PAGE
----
*Important* Benchcrafted upgrades their hardware frequently and we do our best to keep this series up to date. Usually the changes are minor but it’s a good idea to watch the videos from start to finish while looking at your actual hardware kits.

Can a beginner make this bench?
Most of the demands of this project are physical. These big boards are not easy to move around alone. Some skill is required to complete the joinery tasks but if you are good at taking instructions, the videos will show you every single step in the process. There are some folks who made this workbench their very first woodworking project. While this is awesome to see, I think most people will be the happiest building this workbench after they have a couple projects under their belt.

Can I use different hardware?
Yes, but this is not covered in the video series. You can simply ignore the hardware installation sections of the series and instead focus on the particular manufacturer’s instructions. Even without the Benchcrafted hardware, this workbench is a sturdy beast that will happily accept any hardware you choose to install.

Important Notes

  • The Benchcrafted BC bench makers package comes with hardware for the knockdown version of the workbench. We do not cover the knock-down version in this build. If you want to make the knock-down version, you’ll want to refer to the Benchcrafted plans as they require a thicker 12/4 front rail and a different mortise and tenon joint in the front left leg.
  • This build covers the installation of the Criss Cross Retro kit. Even though it’s called Retro, this kit can be installed in a new build and in fact, it’s the less finicky installation option. We do not recommend buying the Solo kit. If you do choose the Solo kit, please refer to the installation instructions that come with the hardware and only use our installation video for general reference.
  • When you buy the Bench Maker’s Package from Benchcrafted, it will come with a set of paper plans for the Split-Top Roubo. These plans are very similar to ours but there are a few differences. It’s dangerous to use BOTH sets of plans so feel free to peruse their plans for reference, but do not rely on it for specific dimensions.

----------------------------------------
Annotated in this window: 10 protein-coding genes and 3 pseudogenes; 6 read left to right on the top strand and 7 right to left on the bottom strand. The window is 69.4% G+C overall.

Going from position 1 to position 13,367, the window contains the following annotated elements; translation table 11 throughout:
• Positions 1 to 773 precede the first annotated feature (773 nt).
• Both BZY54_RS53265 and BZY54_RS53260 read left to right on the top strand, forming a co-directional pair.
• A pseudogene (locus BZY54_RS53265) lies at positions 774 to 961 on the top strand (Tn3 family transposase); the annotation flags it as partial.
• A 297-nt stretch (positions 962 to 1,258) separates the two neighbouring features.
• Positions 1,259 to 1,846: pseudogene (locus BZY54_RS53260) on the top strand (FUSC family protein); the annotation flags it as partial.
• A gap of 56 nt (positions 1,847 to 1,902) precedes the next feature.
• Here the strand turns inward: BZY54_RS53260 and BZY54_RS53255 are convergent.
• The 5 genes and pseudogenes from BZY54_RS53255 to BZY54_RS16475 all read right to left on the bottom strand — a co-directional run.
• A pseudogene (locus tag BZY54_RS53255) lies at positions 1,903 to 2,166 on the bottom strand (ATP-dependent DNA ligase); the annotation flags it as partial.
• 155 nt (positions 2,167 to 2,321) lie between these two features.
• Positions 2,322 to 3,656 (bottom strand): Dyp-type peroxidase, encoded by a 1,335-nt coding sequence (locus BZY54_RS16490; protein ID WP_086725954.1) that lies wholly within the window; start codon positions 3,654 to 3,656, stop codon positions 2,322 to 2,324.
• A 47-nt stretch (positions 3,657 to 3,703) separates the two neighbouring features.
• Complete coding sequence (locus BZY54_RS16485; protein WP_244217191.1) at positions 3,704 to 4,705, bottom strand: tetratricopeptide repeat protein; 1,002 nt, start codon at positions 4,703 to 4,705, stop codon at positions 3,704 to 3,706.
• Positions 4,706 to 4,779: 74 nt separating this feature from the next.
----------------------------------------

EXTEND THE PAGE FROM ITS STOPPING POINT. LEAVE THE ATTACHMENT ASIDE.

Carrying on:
Recommended Tools

  • Circular saw or tracksaw, clamping guide, jointer, planer, bandsaw, jigsaw, jointer plane, hand saw, chisels, drill, router.
  • Router Bits: 1/2″ spiral up-cut bit, 3/8″ straight bit, and 3/4″ straight bit.
  • Bearing Guided Pattern Bits: 1 1/4″ cutter length if using 3/4″ ply for dog hole jig. 1″ pattern bit if using 1/2″ ply for the dog hole jig. Or you can do what I did, and use a 1″ pattern bit (Freud 50-102) and make the cut in two depth passes.
  • Optional – 1/4″ Mortise Bit  – for inlaying leg vise bushing.
  • Optional – Rockler Circle Templates – for inlaying leg vise busing
  • Forstner Bits: 1″ , 1 1/4″, 1 3/8″ and 1 5/8″
  • Brad Point Bits: 3/8″, 5/16″
  • Other Drill Bits: 3/4″ Auger Bit for dog holes.
  • Rabbeting Block Plane or Shoulder Plane for joinery cleanup.
  • Taps for Leg Vise Hardware: 5/16-18 thread tap 

Reviews:

Hi Marc,

I wanted to take a moment to sincerely thank you for your videos on the split top Roubo! What a wonderful series! As pretty much a beginner/intermediate, I truly appreciated the detail, good camera work, optional strategies, clear explanations, and of course showing your mistakes. Showing the mistakes was great! That ended up giving me a lot of freedom to not worry too much about my current errors and certainly future goofs.

I started this project awhile back, and I was quite tentative and cautious…worrying about goofs and failures. This was also due to the fact that most strategies and techniques were new to me. As time went on, I found myself more confident and ready to plow into some new technique, or one of my own. That may be one of the greatest benefits or gifts of this series for me: confidence.

Cheers!

John Miles

John Miles
Guild Member

I have yet to start the build, but have watched all the videos. Very informative in genral. A lot of the content is dated, because of the change in bench crafted hardware. However, I still think it was very insightful to watch.

mark00thomas
Guild Member

That was a fun 5 months! It’s a process and a very sizeable investment but well worth it. The result is a beautiful tank and very functional. Mark doesn’t leave much out of the videos and there is no way I could have done this without it and the VERY detailed plans. Plus as usual it’s all great entertaining content. Highly recommended and I would have paid twice the video cost if I had to – it’s that helpful.

Drosner
Guild Member
Read all reviews / Leave a review

About Your Instructor:

Marc is a podcaster, video producer, woodworking enthusiast, and author of Hybrid Woodworking and Essential Joinery. He has contributed articles and video content to FineWoodworking.com, Popular Woodworking Magazine, WOOD Magazine, and Woodcraft Magazine. He is also the host of The Wood Whisperer, an instructional woodworking video series that’s been going strong since 2006. He is also one of the hosts of the Wood Talk podcast. He has taught classes at the William Ng School, Marc Adams School, Weekend with Wood, Fine Woodworking Live, as well as at various Rockler and Woodcraft stores. He also speaks periodically at woodworking events like AWFS and IWF.